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Pet Industry Spending Exceeds $66B — 3 Takeaways

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It’s a 10.7 percent increase.

Pet industry spending for 2016 came in at $66.75 billion, up from $60.28 billion in 2015, according to a new report.

The 10.7 percent increase means spending reached a record high, according to the American Pet Products Association, which released the figures at the recent Global Pet Expo.

The report covers pet spending in the market categories of food, supplies/over-the-counter medications, veterinary care, live animal purchases and other services.

Here’s a chart from APPA:PETS SpendingChart

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And here are three takeaways from the report:

1. It’s not quite as good as it sounds. “While this shows a significant increase over last year, it is more reflective of an adjustment in data reporting than actual growth,” said Bob Vetere, CEO of the APPA. “Actual growth when compared to previous reporting methods is closer to 4 percent.” The increase in pet food spending of 22.6 percent in 2016 is primarily due to APPA accounting for new data from the U.S. Bureau of Labor Statistics, which indicated that previous spending figures released may have been too conservative. With $28.23 billion spent, the increase in this category now accurately reflects the steady growth the pet food industry has experienced all along, according to an APPA press release. Interest in high-end, premium pet food and treats continues to be a key driver for increased spending in the pet food category.

2. Health is huge. Veterinary care spending remains the second source of spending in the pet industry at $15.95 billion. While routine veterinary visits have not necessarily increased, new advances in health care and services available may be contributing to the 3.4 percent growth. Additionally, there is growing research on the human health benefits of pets and research from the Human Animal Bond Research Institute shows that the more pet owners become aware of the health benefits of their pets, the more likely they are to take care of them.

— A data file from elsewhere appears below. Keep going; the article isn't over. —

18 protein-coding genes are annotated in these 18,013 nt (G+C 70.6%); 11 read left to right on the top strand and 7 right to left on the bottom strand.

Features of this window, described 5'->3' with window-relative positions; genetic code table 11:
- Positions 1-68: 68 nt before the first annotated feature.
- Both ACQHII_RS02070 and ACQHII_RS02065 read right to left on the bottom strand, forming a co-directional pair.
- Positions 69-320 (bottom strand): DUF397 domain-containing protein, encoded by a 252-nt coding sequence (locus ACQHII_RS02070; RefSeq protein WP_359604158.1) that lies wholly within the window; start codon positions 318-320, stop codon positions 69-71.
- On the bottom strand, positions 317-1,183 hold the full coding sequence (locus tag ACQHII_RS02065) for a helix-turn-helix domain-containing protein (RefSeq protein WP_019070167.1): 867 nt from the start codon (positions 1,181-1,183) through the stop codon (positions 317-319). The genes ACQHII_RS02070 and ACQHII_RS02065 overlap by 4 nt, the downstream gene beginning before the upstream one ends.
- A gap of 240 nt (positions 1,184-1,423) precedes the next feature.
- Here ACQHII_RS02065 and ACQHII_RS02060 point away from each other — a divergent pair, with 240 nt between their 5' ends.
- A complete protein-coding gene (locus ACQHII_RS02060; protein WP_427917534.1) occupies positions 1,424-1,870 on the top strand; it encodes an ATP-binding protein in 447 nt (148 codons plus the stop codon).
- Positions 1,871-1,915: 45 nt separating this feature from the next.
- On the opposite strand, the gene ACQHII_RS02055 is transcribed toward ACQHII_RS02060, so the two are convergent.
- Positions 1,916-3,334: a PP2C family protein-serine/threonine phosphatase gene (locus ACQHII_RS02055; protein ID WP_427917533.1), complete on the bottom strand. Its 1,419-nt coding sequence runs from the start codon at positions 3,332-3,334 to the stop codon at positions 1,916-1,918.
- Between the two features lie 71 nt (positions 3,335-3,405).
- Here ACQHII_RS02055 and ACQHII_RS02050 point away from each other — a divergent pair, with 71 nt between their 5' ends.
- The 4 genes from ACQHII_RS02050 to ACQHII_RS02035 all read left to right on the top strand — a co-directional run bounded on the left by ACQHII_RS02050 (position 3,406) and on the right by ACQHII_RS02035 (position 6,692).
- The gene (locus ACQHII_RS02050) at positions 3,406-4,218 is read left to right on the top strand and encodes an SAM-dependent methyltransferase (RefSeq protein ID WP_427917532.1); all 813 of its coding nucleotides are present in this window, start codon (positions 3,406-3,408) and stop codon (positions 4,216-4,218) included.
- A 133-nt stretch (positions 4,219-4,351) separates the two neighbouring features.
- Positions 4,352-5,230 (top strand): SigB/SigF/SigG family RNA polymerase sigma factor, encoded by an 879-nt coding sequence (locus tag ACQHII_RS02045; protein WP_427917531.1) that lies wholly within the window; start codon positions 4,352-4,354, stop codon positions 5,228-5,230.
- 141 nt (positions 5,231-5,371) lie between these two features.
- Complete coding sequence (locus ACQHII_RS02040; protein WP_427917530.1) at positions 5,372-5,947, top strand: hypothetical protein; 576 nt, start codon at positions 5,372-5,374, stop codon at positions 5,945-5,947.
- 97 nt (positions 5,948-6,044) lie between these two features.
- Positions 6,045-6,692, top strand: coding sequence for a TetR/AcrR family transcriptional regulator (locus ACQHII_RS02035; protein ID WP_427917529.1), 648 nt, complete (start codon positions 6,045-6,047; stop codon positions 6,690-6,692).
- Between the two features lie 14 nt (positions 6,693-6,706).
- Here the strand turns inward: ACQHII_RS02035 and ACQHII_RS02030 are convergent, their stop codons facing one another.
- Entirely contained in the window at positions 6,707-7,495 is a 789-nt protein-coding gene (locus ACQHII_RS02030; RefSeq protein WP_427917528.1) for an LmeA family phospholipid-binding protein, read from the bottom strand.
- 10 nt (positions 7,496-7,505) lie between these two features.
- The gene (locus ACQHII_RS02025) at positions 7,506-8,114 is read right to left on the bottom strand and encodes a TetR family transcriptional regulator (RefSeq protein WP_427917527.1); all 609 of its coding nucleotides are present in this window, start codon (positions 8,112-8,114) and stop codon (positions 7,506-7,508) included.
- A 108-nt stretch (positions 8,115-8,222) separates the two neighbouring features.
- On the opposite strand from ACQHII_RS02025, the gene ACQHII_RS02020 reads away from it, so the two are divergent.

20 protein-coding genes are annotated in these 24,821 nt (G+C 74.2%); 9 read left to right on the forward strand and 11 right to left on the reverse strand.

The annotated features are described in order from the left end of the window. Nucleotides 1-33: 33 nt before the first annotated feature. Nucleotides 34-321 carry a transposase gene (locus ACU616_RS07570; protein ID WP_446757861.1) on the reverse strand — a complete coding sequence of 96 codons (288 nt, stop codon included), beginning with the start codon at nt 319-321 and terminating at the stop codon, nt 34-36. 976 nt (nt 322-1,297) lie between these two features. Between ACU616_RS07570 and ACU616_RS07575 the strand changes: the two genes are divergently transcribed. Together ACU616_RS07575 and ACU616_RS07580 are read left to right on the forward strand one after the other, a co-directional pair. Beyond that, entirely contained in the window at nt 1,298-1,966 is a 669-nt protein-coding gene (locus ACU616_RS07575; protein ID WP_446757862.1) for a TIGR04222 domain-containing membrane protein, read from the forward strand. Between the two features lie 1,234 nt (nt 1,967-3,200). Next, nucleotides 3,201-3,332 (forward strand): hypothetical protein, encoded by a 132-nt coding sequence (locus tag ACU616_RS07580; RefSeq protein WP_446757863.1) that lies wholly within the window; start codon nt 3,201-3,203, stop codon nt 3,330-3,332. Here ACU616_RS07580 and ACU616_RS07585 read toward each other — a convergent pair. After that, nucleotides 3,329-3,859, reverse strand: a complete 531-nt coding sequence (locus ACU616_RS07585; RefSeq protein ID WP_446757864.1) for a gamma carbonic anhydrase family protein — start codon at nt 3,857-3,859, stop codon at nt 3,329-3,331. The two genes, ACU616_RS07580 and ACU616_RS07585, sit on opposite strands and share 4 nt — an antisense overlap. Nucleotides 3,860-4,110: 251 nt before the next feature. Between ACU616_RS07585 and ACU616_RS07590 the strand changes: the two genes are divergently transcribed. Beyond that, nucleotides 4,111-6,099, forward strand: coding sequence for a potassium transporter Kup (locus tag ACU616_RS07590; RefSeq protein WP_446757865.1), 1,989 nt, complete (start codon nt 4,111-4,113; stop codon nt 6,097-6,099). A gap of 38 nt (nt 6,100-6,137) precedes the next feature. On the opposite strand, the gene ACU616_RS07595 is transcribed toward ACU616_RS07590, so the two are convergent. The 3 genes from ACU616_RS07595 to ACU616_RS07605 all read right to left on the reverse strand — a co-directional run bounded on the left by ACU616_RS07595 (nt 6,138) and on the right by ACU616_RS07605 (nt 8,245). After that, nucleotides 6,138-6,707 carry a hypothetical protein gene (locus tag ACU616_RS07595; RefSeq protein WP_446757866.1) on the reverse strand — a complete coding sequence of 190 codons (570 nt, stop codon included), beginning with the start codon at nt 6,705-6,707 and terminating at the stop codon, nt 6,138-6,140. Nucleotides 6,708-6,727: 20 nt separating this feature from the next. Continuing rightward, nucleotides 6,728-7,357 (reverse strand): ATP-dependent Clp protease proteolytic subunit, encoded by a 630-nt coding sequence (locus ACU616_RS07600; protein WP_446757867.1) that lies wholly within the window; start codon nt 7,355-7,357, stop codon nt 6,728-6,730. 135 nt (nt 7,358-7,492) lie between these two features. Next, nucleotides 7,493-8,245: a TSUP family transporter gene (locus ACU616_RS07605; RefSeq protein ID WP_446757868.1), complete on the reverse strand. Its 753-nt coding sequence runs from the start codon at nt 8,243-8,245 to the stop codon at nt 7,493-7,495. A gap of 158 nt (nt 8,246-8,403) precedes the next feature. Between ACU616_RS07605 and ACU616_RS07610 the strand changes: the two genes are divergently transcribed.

3. There’s major growth in “other.” Other services such as grooming, boarding, walking, training, pet sitting, yard services and more saw significant growth from 2015, second only to pet food category growth. While spending on pet services is behind the next closest spending segment by nearly $9 billion, category growth for the past few years is something to take note of, according to the release. It is estimated to grow another 6 percent in 2017, higher than expected growth percentage for any other spending segment.

“Now that millennials have officially taken the reins as primary demographic of pet owners, they stand to further develop the humanization of pets trend,” Vetere said. “We’ve been anxious to see how this new group of pet owners will affect the industry, and now that they’re here and the industry spending is higher than ever, it’s a promising sign that our country’s pets are in good hands.”

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State Bill Would Ban Pet Leasing

A few other states already have similar laws.

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A proposed law in Connecticut would ban the practice of pet leasing.

The legislation seeks to outlaw leases in which the new pet owners accept high interest rates and believe they are agreeing to a payment plan, the Connecticut Post reports.

Such agreements open the possibility of the pet being repossessed at a later date, according to the publication.

The state Senate approved the ban last week. The proposed legislation will now be considered in the state House.